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S.Korea’s Economy No Longer Supported by China: BOK Head

South Korea’s central bank chief said on Monday the local economy is no longer supported by China given the sustained decline of its exports to the mainland.

Korea’s shipments to China are on course to drop for a 12th straight month in May, according to customs data.

“Many Chinese businesses are manufacturing intermediate goods, which we mainly export,” Bank of Korea Governor Rhee Chang-yong remarked on the slump in a meeting with lawmakers. “The decade-long support from the Chinese economic boom has disappeared.”

“Our competitiveness became weaker compared with the past. Securing competitiveness against China over the mid- to long term is a critical issue.”

Rhee said other Asian countries such as Japan and Vietnam suffered similar problems as they sold industrial products to China.

Korea’s exports to China made up 19.5% of its total overseas sales volume in the first quarter, falling below the 20% mark for the first time since 2005, according to the Korea International Trade Association.


Sales by Korea to its neighbor skidded 23.4% in the first 20 days of this month from a year earlier, separate data from the Korea Customs Service showed. The country’s shipments to China have been falling since June 2022.

Total exports dropped 16.1% to $32.4 billion during the May 1-20 period, with shipments to Vietnam and Japan down 15.7% and 13.9%, respectively. Sales to the US dipped 2% over the same period.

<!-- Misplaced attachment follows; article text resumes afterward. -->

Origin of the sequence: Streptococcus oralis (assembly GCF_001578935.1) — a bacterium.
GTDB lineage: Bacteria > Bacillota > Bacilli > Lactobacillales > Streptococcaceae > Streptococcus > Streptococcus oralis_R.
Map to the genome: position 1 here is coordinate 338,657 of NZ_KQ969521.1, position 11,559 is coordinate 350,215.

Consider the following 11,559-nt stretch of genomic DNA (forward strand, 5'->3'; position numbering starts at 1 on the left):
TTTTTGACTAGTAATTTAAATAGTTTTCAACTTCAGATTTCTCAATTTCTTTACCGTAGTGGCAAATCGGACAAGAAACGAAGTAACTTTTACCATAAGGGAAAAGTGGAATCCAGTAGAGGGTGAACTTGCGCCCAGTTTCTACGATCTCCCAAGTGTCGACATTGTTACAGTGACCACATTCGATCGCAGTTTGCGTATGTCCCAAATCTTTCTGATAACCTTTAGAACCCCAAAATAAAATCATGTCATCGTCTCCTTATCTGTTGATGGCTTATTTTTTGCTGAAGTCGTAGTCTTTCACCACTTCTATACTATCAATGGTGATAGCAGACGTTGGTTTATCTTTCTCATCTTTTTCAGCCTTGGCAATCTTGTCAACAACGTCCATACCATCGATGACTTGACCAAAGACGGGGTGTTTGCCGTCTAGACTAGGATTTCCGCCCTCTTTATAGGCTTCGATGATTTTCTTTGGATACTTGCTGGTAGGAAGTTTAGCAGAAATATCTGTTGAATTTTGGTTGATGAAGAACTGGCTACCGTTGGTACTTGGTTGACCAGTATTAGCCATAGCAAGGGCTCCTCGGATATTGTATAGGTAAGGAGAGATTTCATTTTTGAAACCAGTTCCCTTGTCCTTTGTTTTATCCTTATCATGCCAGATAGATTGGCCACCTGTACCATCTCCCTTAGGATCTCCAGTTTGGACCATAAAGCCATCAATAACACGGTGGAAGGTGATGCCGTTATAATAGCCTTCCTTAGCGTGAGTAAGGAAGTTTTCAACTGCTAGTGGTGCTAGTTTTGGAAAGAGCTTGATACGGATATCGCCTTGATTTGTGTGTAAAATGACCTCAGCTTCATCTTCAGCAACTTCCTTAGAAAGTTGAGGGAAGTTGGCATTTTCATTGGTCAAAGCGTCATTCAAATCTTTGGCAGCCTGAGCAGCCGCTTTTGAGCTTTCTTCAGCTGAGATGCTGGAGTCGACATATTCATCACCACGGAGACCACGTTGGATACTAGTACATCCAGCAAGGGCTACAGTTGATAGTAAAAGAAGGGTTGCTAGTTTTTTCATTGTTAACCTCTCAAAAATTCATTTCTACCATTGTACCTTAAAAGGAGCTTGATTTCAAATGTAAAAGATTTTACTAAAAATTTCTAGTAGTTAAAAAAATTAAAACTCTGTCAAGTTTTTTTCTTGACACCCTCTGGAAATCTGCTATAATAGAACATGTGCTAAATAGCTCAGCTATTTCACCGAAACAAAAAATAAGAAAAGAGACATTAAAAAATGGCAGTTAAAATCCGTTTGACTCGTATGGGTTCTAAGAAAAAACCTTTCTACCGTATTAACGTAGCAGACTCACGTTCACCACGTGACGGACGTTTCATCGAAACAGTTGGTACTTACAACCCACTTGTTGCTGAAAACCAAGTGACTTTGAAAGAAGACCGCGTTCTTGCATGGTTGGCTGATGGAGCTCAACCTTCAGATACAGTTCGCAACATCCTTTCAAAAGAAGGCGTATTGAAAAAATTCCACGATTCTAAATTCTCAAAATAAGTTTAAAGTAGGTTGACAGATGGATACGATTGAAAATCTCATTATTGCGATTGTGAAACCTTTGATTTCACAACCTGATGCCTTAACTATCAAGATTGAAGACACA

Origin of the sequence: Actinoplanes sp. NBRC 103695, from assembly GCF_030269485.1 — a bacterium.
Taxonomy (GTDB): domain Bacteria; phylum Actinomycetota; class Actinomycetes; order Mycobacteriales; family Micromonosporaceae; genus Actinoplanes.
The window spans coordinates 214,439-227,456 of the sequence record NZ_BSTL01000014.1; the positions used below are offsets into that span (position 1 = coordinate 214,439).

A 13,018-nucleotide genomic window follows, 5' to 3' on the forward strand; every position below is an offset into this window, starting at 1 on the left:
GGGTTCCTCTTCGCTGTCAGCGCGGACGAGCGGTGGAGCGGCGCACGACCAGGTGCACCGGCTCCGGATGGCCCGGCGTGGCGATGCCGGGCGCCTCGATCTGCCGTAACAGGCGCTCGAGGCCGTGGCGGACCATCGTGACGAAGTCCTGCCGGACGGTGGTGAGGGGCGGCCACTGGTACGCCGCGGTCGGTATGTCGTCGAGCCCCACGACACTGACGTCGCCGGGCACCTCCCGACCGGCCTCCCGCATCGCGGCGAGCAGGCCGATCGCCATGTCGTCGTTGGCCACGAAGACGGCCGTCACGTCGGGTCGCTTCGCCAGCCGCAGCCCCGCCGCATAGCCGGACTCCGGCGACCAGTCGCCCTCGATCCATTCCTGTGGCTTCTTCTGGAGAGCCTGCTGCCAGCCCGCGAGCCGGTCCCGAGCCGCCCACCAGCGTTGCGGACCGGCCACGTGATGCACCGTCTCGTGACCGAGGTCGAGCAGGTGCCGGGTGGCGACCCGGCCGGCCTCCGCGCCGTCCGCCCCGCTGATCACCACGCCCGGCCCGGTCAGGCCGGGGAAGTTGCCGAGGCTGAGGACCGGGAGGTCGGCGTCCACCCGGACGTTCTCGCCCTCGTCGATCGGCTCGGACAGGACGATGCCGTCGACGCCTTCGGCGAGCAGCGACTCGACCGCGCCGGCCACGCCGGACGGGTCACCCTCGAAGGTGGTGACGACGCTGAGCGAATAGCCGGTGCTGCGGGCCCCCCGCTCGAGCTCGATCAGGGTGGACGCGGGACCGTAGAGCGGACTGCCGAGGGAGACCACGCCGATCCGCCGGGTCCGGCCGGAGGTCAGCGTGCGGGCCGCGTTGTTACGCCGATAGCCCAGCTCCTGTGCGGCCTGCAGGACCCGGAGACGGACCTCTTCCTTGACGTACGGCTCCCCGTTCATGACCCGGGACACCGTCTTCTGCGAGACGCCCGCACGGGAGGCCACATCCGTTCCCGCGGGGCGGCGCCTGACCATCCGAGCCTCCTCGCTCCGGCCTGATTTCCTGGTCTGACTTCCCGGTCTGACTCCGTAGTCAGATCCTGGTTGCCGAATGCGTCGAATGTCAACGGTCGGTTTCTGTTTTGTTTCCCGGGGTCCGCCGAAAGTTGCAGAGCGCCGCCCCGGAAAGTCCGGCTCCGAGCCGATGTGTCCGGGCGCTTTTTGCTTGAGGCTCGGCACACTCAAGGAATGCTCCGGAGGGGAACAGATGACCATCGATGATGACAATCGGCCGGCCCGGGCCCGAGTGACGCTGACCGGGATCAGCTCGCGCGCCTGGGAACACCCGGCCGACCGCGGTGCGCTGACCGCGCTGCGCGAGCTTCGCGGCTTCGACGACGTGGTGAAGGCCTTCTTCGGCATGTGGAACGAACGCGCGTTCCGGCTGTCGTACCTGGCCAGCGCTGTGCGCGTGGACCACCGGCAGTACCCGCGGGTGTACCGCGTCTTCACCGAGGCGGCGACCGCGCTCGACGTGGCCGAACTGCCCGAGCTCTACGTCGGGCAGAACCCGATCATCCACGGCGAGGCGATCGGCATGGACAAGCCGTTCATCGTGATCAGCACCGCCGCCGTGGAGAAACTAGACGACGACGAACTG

Overseas sales of microchips, Korea’s top export item, slumped 35.5%. The country is home to the world’s two largest memory chipmakers, Samsung Electronics Co. and SK Hynix Inc.

Imports slumped 15.3% to $36.7 billion, resulting in a trade deficit of $4.3 billion. That ramped up the cumulative trade shortfall to $29.5 billion so far this year, more than 60% of 2022’s total deficit.

Such a shortfall is expected to hurt the country’s current account, Rhee said.

“The trade account is expected to suffer a deficit of some $30 billion this year. But the current account is likely to see a surplus of $24 billion to $26 billion over the impact of other industries such as tourism,” he said. “That still compared with a surplus of some $80 billion in the heyday.”

Bank of Korea Governor Rhee Chang-yong (File photo, courtesy of Yonhap)
Bank of Korea Governor Rhee Chang-yong (File photo, courtesy of Yonhap)

The country reported a current account surplus of $85.2 billion in 2021 and $75.9 billion in 2020, according to the BOK.

Source : TheKoreaEconomicDaily